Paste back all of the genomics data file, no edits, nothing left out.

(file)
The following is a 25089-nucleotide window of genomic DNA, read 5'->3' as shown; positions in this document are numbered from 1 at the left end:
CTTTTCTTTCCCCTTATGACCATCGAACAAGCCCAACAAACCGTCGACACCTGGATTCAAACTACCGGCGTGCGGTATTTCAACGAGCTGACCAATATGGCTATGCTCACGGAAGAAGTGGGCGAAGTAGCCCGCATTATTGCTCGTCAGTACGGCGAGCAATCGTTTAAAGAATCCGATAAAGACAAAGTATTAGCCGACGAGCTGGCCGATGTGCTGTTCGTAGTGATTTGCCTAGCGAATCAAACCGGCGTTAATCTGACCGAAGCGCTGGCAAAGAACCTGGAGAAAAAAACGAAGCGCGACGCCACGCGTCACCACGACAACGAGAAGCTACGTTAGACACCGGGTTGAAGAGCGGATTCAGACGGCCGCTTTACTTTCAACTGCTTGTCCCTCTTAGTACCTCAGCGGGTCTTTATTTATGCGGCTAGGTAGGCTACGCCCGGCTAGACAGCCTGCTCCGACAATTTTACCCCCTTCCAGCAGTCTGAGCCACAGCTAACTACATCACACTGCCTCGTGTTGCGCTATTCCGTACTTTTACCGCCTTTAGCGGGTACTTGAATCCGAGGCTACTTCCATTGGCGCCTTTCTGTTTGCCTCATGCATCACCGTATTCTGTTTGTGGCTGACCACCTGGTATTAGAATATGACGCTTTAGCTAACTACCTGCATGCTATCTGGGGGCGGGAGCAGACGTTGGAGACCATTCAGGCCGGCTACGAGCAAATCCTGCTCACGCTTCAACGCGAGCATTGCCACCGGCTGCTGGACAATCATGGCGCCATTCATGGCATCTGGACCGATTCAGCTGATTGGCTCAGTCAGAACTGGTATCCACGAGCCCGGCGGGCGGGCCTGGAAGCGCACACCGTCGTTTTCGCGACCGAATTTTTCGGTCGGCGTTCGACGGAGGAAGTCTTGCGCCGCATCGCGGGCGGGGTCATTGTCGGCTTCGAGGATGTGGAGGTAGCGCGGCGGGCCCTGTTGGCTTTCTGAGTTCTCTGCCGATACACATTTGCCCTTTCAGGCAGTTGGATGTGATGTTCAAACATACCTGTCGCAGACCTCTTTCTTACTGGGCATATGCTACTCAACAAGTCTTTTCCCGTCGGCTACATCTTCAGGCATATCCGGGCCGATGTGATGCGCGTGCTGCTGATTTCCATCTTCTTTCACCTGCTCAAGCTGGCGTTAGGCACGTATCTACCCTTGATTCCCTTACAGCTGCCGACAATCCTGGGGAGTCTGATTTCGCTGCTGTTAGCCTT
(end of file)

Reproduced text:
The following is a 25089-nucleotide window of genomic DNA, read 5'->3' as shown; positions in this document are numbered from 1 at the left end:
CTTTTCTTTCCCCTTATGACCATCGAACAAGCCCAACAAACCGTCGACACCTGGATTCAAACTACCGGCGTGCGGTATTTCAACGAGCTGACCAATATGGCTATGCTCACGGAAGAAGTGGGCGAAGTAGCCCGCATTATTGCTCGTCAGTACGGCGAGCAATCGTTTAAAGAATCCGATAAAGACAAAGTATTAGCCGACGAGCTGGCCGATGTGCTGTTCGTAGTGATTTGCCTAGCGAATCAAACCGGCGTTAATCTGACCGAAGCGCTGGCAAAGAACCTGGAGAAAAAAACGAAGCGCGACGCCACGCGTCACCACGACAACGAGAAGCTACGTTAGACACCGGGTTGAAGAGCGGATTCAGACGGCCGCTTTACTTTCAACTGCTTGTCCCTCTTAGTACCTCAGCGGGTCTTTATTTATGCGGCTAGGTAGGCTACGCCCGGCTAGACAGCCTGCTCCGACAATTTTACCCCCTTCCAGCAGTCTGAGCCACAGCTAACTACATCACACTGCCTCGTGTTGCGCTATTCCGTACTTTTACCGCCTTTAGCGGGTACTTGAATCCGAGGCTACTTCCATTGGCGCCTTTCTGTTTGCCTCATGCATCACCGTATTCTGTTTGTGGCTGACCACCTGGTATTAGAATATGACGCTTTAGCTAACTACCTGCATGCTATCTGGGGGCGGGAGCAGACGTTGGAGACCATTCAGGCCGGCTACGAGCAAATCCTGCTCACGCTTCAACGCGAGCATTGCCACCGGCTGCTGGACAATCATGGCGCCATTCATGGCATCTGGACCGATTCAGCTGATTGGCTCAGTCAGAACTGGTATCCACGAGCCCGGCGGGCGGGCCTGGAAGCGCACACCGTCGTTTTCGCGACCGAATTTTTCGGTCGGCGTTCGACGGAGGAAGTCTTGCGCCGCATCGCGGGCGGGGTCATTGTCGGCTTCGAGGATGTGGAGGTAGCGCGGCGGGCCCTGTTGGCTTTCTGAGTTCTCTGCCGATACACATTTGCCCTTTCAGGCAGTTGGATGTGATGTTCAAACATACCTGTCGCAGACCTCTTTCTTACTGGGCATATGCTACTCAACAAGTCTTTTCCCGTCGGCTACATCTTCAGGCATATCCGGGCCGATGTGATGCGCGTGCTGCTGATTTCCATCTTCTTTCACCTGCTCAAGCTGGCGTTAGGCACGTATCTACCCTTGATTCCCTTACAGCTGCCGACAATCCTGGGGAGTCTGATTTCGCTGCTGTTAGCCTT